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VACCINE TEAM | Q&A on next week’s big Phase 1C eligibility rollout

Published: Feb. 24, 2021 at 5:14 PM EST
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LEXINGTON, Ky. (WKYT) - As we continue to watch vaccines roll out across Kentucky, we are here to answer your questions on the vaccine.

I am 48 years old and have congestive heart failure. When I called to schedule an appointment, I was told they are only for those 60 and over. Is that correct? I thought Phase 1C included people with health problems.

Yes, you’re part of Phase 1C because of your high risk health condition.

We understand the whole vaccination process can be confusing and sometimes frustrating.

For weeks, those in Phase 1C could get vaccinated as long as vaccination sites gave priority to older Kentuckians. If there was an open appointment, they could be vaccinated so the state could ensure used all of its available vaccine quickly.

Gov. Andy Beshear announced this week the state’s regional vaccination sites will open to all Kentuckians in Phase 1C beginning March 1.

There are three important considerations to take into account:

  • The governor specifically said regional vaccination sites, which are places like the Kentucky Horse Park in Lexington and Ephraim McDowell Health in Danville. Local hospitals, health departments, and pharmacies expected to follow suit around the same time, but some may not.
  • Gov. Beshear encouraged all vaccine sites to continue prioritizing Phase 1A and 1B individuals, even as 1C appointments are made as well.
  • Approximately 1.3 million people are in Phase 1C which includes anyone 60 or over, anyone 16 or older with high risk health conditions, and essential workers. While vaccine supplies are gradually increasing, they aren’t enough to meet demand. The most people to be vaccinated in one week in Kentucky so far was 82,578. The state doesn’t expect everyone in Phase 1C wanting a vaccine to have one until the end of summer.

Where can I find a list of “essential workers?”

The list of workers the state included in Phase 1C is extensive which is why approximately 1.3 million people are among the group. Kentucky based its plan on guidance from the Centers for Disease Control and the Cybersecurity and Infrastructure Security Agency.

Here are the professions, the state considers frontline and other essential workers:

  • Healthcare Personnel
  • First Responders (Firefighters, Police)
  • Corrections
  • Education (teachers, support staff, daycare)
  • Food & Agriculture
  • Manufacturing
  • U.S. Postal service workers
  • Public transit workers
  • Grocery store workers
  • Transportation and logistics
  • Food Service Shelter & Housing (construction)
  • Finance
  • IT & Communication
  • Energy
  • Media
  • Legal
  • Public Safety (Engineers)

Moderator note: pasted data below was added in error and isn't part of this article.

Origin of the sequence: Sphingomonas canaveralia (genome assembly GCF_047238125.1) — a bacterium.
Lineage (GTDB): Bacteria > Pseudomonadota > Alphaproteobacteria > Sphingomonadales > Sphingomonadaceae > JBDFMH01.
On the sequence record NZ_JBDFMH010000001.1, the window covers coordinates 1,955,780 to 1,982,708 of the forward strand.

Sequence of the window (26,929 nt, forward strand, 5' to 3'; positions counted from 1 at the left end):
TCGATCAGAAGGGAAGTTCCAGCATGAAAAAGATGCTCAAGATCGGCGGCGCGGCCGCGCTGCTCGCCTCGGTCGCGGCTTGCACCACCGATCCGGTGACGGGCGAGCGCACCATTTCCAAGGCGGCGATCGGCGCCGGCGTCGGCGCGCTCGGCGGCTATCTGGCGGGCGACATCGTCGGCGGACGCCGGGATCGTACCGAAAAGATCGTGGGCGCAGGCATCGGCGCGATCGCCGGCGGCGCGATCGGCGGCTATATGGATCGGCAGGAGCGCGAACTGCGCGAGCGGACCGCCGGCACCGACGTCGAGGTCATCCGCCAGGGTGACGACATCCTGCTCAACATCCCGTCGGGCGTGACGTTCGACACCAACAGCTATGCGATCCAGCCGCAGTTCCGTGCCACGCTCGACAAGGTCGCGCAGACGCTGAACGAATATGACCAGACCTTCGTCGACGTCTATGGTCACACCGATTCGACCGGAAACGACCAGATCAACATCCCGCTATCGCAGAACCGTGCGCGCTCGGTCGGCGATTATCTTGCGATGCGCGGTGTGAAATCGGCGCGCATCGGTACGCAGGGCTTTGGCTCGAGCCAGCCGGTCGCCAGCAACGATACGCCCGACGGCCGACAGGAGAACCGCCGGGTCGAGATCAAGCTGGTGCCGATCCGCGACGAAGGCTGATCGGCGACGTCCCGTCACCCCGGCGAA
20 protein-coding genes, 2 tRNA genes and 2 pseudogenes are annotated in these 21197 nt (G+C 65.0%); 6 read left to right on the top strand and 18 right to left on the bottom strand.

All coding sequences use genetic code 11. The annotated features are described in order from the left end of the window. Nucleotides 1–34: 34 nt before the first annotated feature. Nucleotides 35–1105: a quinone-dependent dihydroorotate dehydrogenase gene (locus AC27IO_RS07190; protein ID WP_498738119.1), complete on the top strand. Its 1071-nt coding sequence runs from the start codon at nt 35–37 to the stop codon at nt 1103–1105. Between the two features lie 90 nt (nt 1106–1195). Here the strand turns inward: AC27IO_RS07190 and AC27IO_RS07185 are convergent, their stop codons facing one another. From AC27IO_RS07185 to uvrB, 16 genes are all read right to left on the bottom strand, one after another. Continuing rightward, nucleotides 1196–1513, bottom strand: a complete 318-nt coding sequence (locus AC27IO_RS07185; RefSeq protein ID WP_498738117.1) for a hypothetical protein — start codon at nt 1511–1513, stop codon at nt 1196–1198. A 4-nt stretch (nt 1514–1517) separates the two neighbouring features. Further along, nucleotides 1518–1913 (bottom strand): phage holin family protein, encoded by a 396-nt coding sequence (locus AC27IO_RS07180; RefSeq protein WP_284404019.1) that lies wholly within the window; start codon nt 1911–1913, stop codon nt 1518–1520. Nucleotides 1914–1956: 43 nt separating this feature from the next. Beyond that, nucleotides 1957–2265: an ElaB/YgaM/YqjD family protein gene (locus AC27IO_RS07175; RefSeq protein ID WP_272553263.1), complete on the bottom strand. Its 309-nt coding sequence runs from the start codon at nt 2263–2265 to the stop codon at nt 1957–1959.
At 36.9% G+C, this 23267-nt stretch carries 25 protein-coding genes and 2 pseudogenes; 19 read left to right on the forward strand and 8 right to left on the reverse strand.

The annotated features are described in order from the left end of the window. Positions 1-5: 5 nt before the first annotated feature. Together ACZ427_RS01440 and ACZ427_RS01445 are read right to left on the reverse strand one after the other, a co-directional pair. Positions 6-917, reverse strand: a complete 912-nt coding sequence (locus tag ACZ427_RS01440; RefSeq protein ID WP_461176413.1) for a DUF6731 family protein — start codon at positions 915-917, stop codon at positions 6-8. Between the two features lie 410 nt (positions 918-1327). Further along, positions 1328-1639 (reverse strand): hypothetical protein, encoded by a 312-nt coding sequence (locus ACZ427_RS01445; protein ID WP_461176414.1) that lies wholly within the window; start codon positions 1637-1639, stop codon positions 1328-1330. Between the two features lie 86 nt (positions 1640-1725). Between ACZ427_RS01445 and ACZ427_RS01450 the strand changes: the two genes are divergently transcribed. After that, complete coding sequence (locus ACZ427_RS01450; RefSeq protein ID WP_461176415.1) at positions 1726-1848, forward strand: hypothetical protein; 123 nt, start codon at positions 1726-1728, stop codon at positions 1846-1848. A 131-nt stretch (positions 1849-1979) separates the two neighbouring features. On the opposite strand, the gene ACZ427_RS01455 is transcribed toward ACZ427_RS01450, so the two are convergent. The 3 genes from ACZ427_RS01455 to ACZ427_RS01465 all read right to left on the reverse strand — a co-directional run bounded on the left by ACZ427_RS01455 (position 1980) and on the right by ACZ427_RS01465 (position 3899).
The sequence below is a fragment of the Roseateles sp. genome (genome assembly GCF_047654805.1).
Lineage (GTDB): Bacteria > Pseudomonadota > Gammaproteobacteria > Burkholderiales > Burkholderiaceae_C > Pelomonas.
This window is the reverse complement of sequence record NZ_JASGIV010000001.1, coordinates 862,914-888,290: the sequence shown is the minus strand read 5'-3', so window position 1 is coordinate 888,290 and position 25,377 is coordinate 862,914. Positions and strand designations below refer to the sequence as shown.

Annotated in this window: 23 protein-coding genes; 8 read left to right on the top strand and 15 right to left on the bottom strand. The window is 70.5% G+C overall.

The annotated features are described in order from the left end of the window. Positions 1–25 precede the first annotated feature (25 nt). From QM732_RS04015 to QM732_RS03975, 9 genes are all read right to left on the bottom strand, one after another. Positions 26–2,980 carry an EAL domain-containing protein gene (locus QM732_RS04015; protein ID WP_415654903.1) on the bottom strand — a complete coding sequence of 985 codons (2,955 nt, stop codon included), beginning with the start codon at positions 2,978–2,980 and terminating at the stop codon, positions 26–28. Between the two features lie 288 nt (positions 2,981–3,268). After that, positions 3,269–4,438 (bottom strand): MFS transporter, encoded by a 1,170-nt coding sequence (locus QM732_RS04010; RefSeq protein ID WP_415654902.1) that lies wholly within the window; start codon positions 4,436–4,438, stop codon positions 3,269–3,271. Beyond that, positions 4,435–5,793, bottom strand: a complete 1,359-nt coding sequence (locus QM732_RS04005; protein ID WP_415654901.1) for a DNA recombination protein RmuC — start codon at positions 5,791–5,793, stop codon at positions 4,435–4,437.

• Water & Wastewater
  • Clergy

For a more detailed breakdown of the various workers in each of these categories, check out this list from the Cybersecurity and Infrastructure Security Agency which the state used as guidance.

To avoid any problems that could arise in obtaining your vaccine, the Kentucky Cabinet for Health and Family Services suggests that you bring to your vaccination appointment a work identification badge, recent paycheck stub, or perhaps a letter from your employer.

I’m in Phase 1C on the basis of a high-risk condition and being an essential worker. I’m told I need to bring “proof of eligibility” to my appointment. What constitutes proof of eligibility?

To avoid any problems that could arise in obtaining your vaccine, the Kentucky Cabinet for Health and Family Services suggests that you bring to your vaccination appointment a work identification badge, recent paycheck stub, or perhaps a letter from your employer.

I am a restaurant manager and 56 years old. I had COVID-19 in November. Will I be eligible for the vaccine in the Phase 1C?

Kentucky based its plan on guidance from the Centers for Disease Control and the Cybersecurity and Infrastructure Security Agency which includes restaurant workers among “food and agriculture” essential workers.

According to the Kentucky Cabinet for Health and Family Services, those with prior symptomatic or asymptomatic COVID-19 infections can be vaccinated as long as they have recovered. While there is no recommended minimum interval between infection and vaccination, the Kentucky Cabinet for Health and Family Services says current evidence suggests that reinfection is uncommon in the 90 days after initial infection. Thus, persons with documented acute COVID-19 infection in the preceding 90 days may delay vaccination until near the end of this period, if desired.

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